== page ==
The Importance of Positivity in the Face of Adversity and Hate: A Personal Tale

As I’ve mentioned before, I’ve not had the easiest of times over the last few years in terms of friendship groups, some pretty intense bullying, family issues, assault and mental health problems – to name a few. Although I’m not quite ready to delve any deeper into these with the whole world, I just wanted to share some of my thoughts in my safe space. I will only be speaking very generally because what I’m sharing is something that I think is important to consider throughout many of life’s difficult situations. It makes those bitter pills just a little easier to swallow – with less chance of choking.

  1. In life, you’ll probably meet more people that have a negative impact on you than a positive one – but that makes the fantastic people that you do meet even more amazing!
  2. People will shame you for being you. For looking the way you do, dressing the way you do and believing in the things that you believe in. Hey, even just existing is enough for some people to spout endless lies about what a terrible person you are, or to deliberately make you miserable to help themselves feel better. Whether these are snarky passing comments, occur relentlessly day-in day-out or a combination of the two, it doesn’t make it any easier to deal with (especially when you know in your heart that none of it is true). Even though it seems like the last thing you want to do, sometimes it makes more sense to try and see these things through the eyes of the shit-deliverer: people tend to have their own horror stories and so for the most part, they aren’t just simply being cruel for the sake of it – it stems from something bigger than you, in their personal lives and in their own stories. Although this doesn’t make it just or right or any fucking easier to sleep at night, it doesn’t hurt to at least consider the fact that we can all be irrational and make mistakes or act a certain way if we feel threatened by people’s differences, personalities and interests.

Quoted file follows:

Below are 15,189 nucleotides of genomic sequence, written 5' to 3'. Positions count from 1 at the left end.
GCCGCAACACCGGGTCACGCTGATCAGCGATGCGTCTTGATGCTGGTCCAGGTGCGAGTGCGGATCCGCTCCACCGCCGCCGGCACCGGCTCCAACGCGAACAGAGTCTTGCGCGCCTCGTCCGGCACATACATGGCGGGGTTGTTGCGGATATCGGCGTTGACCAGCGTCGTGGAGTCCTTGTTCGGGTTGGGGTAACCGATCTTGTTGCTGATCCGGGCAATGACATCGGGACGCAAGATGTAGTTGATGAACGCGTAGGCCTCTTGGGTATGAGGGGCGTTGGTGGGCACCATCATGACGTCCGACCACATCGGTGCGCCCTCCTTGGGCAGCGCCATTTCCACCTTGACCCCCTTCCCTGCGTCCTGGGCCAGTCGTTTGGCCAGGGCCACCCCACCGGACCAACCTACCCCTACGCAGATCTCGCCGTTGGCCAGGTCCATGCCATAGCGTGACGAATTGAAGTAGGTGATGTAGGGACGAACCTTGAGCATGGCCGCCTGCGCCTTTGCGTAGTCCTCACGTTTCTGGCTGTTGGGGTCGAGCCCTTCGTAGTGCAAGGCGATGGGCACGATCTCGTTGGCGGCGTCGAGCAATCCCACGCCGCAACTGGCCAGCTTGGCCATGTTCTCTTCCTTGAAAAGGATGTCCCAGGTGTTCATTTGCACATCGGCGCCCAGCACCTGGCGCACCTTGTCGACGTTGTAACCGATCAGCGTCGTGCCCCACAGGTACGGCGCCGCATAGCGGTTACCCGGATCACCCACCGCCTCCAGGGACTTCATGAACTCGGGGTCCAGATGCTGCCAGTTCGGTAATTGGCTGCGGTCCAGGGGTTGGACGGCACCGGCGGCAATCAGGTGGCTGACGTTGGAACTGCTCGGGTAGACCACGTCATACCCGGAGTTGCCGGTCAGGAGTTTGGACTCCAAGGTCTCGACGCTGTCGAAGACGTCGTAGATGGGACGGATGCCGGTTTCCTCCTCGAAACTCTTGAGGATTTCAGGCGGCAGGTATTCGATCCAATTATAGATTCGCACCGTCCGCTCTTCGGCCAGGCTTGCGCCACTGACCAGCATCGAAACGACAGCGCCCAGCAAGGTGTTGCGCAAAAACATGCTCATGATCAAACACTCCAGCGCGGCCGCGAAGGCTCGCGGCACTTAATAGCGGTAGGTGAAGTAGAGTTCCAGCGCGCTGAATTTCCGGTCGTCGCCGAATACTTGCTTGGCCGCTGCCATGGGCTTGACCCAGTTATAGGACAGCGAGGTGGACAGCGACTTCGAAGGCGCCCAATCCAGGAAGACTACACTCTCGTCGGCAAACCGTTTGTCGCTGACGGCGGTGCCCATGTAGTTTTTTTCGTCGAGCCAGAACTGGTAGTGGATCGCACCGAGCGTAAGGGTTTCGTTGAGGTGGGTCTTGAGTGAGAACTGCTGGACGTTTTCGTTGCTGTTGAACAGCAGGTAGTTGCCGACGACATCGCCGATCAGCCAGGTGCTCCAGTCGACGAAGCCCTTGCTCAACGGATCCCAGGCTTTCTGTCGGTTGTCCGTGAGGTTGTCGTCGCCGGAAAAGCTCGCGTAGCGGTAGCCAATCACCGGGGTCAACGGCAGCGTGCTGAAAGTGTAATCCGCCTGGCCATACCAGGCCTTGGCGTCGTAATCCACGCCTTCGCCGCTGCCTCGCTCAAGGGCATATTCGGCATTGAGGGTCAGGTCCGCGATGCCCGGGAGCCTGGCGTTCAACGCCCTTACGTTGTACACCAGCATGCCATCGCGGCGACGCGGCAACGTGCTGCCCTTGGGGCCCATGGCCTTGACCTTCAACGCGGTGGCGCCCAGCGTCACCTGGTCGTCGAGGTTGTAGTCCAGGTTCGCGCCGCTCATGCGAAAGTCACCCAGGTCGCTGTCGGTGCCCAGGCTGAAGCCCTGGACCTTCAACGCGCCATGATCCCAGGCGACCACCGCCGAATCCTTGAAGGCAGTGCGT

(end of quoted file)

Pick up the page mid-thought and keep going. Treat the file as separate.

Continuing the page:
3. Everyone has their own truth, which is not always the same as fact. Sometimes people choose to believe something different because it is easier, or it excuses them or their behaviour. Sometimes people read situations differently and we read each other wrong. I think that in any one situation, it is almost impossible for everyone directly involved not to feel hurt in some way or by something/someone. We are all human, we all make mistakes and misjudgments and that’s okay. At the end of it all, we learn something more about ourselves and about other people.
  4. Rethink your values, morals and how you want to live your life. If you find yourself in a situation or perhaps friendship that has a reoccurring toxicity or clashes with your own beliefs and morals, sometimes it’s time to let those things or those friends go. Obviously having your differences is great, it gives you and others the gift of perspectives that differ from your own – which in itself is a chance to learn and grow. I believe people come into your life for a reason and that there is something to be learned from every interaction (positive, negative, neutral) and sometimes these situations or friendships run their course and expire naturally – and that’s totally okay!